Updated August 14, 2012
A. Welford Castleman, Jr., received a B.Ch.E. from Rensselaer Polytechnic Institute in 1957 and his Ph.D. (1969) degree at the Polytechnic Institute of New York. He has been on the staff of the Brookhaven National Laboratory (1958-1975), Adjunct Professor in the Departments of Mechanics and Earth and Space Sciences, State University of New York, Stony Brook (1973-1975), and Professor of Chemistry and Fellow of CIRES, University of Colorado, Boulder (1975-1982). In 1982 he accepted a professorship in the Department of Chemistry at The Pennsylvania State University, and was given the distinction of the Evan Pugh Professor title in 1986. In 1999 Professor Castleman was appointed Eberly Distinguished Chair in Science, and a joint professor in the Department of Physics. He has been a member and on the Advisory Board for The Penn State Particulate Materials Center, and is currently a member of the Materials Research Institute.
Professor Castleman was elected a Member of the National Academy of Sciences in 1998, a Fellow of the American Academy for Arts and Sciences in 1998, and a Fellow of the New York Academy of Sciences in 1998. He received the Wilhelm Jost Memorial Lectureship 2000 Award from the German Chemical Society (Bunsen-Gesellschaft fuer Physikalische Chemie), was a Fulbright Senior Scholar in 1989, the recipient of the 1988 American Chemical Society Award for Creative Advances in Environmental Science and Technology, awarded a Doktors Honoris Causa from the University of Innsbruck, Austria in 1987, named a U.S. Senior Scientist von Humboldt Awardee in 1986, 1996, and 2007, elected a Fellow of the American Association for the Advancement of Science (1985) and the American Physical Society (1985), a Senior Fellow of the Japanese Society for the Promotion of Science in 1985 and 1997, and a Sherman Fairchild Distinguished Scholar at Cal Tech in 1977. He received the Rensselaer distinguished alumni award, the Thomas W. Phelan Fellows Award in 2007. In 2010, Castleman received the Irving Langmuir award in Chemical Physics from the ACS.
Welford Castleman served as Editor-in-Chief of a Springer Verlag book series on Cluster Physics and now serves as a coeditor of their book series in Chemical Physics. He was a Senior Editor of The Journal of Physical Chemistry for ten years (1988-1998), a Coeditor of Zeitschrift Für Physik D, and has served on numerous journal editorial boards including NanoLetters, The Journal of Physical Chemistry, Chemical Physics Letters, Advances in Chemical Physics, Research Trends, and Understanding Chemical Reactivity (Reidel Series), The Journal of Chemical Physics, The International Journal of Mass Spectrometry and Ion Processes, The Journal of Atmospheric Chemistry, and Aerosol Science and Technology. Professor Castleman has organized a number of national and international conferences, most recently Femtochemistry VII, and organized the first European Gordon Conference in 1990, serving as Chairman of the Conference on Molecular and Ionic Clusters. He has served on a number of advisory committees for governmental agencies and as a consultant to E. I. DuPont de Nemours. He was a member of the NAS-NRC Board on Chemical Sciences and Technology for 6 years, and was co-chair for 2 years until 2006.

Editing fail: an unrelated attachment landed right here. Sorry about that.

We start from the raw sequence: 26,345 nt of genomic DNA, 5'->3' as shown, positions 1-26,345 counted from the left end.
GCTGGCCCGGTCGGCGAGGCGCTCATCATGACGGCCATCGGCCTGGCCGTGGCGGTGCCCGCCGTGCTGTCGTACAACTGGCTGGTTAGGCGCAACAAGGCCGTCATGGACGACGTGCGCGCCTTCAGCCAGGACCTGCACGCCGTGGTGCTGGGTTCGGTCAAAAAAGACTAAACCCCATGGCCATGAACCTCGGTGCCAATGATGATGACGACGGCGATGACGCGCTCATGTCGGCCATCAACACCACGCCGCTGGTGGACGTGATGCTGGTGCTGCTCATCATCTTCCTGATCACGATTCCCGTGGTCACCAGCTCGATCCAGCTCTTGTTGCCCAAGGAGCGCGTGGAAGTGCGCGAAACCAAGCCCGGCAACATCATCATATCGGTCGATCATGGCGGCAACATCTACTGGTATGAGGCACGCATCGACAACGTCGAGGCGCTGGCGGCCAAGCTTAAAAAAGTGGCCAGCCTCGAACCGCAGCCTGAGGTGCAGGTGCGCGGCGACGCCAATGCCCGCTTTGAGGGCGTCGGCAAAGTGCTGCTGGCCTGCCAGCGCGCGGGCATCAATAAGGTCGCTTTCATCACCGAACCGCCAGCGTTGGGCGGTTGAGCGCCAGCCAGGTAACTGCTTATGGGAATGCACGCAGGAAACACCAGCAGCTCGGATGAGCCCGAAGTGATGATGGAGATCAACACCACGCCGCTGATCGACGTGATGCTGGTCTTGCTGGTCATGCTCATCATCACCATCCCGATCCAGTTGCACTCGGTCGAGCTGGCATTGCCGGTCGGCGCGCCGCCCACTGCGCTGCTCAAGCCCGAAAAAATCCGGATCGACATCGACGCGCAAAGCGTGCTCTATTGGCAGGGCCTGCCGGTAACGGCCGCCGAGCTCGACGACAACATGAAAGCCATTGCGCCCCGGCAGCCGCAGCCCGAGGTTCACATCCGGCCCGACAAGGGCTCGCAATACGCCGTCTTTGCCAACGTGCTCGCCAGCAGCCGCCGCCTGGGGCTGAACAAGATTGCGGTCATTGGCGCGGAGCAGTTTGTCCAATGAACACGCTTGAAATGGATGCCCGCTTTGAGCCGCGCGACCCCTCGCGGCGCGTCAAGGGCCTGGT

Professor Castleman is engaged in studies to bridge the gas and condensed phase through investigation of the dynamics of formation, the laser photophysics and spectroscopy, and the reactions and bonding of gas-phase clusters. He is particularly interested in exploring the properties of matter of finite dimension, elucidating through cluster research: solvation phenomena and its influence on reactivity, the dynamics of reactions in systems of restricted size using ultrafast laser techniques, the physical basis for catalysis and surface phenomena at the molecular level; and investigating the unique characteristics of clusters as building blocks to cluster assembled nanoscale materials. In 1992 he reported the discovery of a new class of molecular clusters termed metallocarbohedrenes, or Met-Cars for short, and more recently demonstrated along with a collaborator that clusters, termed superatoms, could be assembled which mimic elements of the periodic table. In 1997, he developed a unique method of arresting intermediates in chemical reactions employing a Coulomb explosion femtosecond laser technique. He has over 600 publications.